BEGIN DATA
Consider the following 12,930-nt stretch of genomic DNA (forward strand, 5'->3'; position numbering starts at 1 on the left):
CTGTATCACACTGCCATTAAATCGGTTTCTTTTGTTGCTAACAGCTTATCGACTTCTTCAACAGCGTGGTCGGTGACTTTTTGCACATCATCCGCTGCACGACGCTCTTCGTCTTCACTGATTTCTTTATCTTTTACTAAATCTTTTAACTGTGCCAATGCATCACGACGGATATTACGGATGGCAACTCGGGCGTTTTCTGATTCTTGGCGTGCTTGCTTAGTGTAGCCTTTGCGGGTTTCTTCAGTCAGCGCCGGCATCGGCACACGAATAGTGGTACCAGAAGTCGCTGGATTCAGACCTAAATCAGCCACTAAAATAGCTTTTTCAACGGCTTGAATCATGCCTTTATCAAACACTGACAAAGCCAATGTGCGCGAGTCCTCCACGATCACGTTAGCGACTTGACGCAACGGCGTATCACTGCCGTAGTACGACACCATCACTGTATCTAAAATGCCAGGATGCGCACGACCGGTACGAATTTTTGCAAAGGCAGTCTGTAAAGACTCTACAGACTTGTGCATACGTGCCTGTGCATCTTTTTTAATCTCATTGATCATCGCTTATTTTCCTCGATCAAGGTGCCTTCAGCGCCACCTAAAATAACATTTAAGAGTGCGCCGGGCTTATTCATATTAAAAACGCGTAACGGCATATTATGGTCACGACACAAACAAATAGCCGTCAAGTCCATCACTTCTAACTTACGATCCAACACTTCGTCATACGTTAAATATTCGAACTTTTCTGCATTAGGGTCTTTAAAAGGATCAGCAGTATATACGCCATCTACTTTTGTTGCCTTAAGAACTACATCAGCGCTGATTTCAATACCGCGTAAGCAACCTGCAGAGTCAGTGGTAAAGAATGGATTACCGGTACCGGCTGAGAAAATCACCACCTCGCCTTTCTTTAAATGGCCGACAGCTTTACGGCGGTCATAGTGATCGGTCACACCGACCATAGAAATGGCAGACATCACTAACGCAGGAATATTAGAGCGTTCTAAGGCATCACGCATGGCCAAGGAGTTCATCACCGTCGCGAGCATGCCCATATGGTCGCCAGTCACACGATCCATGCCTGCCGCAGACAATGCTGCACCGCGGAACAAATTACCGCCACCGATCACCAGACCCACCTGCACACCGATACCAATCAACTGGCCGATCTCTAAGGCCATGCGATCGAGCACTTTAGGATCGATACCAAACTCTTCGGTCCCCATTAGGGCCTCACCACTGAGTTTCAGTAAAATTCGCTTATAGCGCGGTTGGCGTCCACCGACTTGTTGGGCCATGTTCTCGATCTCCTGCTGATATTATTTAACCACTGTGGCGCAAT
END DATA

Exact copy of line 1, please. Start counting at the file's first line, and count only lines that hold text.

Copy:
Consider the following 12,930-nt stretch of genomic DNA (forward strand, 5'->3'; position numbering starts at 1 on the left):